Disclaimer: The information, articles, and tips portrayed on this blog, while based on research, do not constitute medical advice. The opinions expressed are meant to educate and inform, but not to dictate lifestyle choices or personal beliefs. These articles are meant to provoke thought on issues surrounding college health and to inform the Hopkins community of healthy information and resources.


In the News: Adderall - the New Study Buddy?


To many the drug Adderall is a necessity because taking it allows them to process information more efficiently and enhances concentration. These people legitimately need to take it for a condition known as Attention Deficit Disorder (ADD) or Attention Deficit Hyperactivity Disorder (ADHD). ADD and ADHD medications such as Adderall are amphetamines that serve as a stimulant to enhance focus for individuals with these conditions. For others it is used as a“study aid" or "study buddy.”

Adderall is classified as a schedule II narcotic which can be as dangerous as cocaine or meth. While Adderall is considered safe when taken as prescribed by a doctor, experts say it can be very addictive. Among 18 to 20-year-olds, full-time college students were twice as likely as their counterparts who didn’t attend college to use Adderall for non-medical purposes, according to a 2009 report based on The National Survey on Drug Use and Health. Britain's Academy of Medical Sciences, have characterized the use of "study drugs" as a form of cheating, akin to the use of steroids in sports. Do students who don't medically need to take Adderall have an unfair advantage? Sound off and tell us what you think.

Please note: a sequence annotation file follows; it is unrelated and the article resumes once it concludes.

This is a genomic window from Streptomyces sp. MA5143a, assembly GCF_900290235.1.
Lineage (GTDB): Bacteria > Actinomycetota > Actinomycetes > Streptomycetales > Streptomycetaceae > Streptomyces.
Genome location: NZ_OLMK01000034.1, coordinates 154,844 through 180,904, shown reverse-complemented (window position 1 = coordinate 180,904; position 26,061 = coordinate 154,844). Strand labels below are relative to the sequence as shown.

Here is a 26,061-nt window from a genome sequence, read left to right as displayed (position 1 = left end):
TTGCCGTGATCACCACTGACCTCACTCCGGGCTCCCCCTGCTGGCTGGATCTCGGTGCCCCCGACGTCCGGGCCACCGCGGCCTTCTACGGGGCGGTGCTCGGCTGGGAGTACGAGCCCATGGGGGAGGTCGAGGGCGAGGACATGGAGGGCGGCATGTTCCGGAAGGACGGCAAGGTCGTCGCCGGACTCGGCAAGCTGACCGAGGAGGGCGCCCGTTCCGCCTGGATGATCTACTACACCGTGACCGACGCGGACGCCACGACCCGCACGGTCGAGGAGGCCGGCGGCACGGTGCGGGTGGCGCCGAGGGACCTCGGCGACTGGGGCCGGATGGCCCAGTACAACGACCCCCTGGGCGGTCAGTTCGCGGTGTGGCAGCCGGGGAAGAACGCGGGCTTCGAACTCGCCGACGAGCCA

Anonymous said...

Students who don't medically need Adderall certainly have an unfair advantage. Non-medical use should be considered an ethics violation by the Hopkins Ethics Board, just as steroids are not allowed in most sports.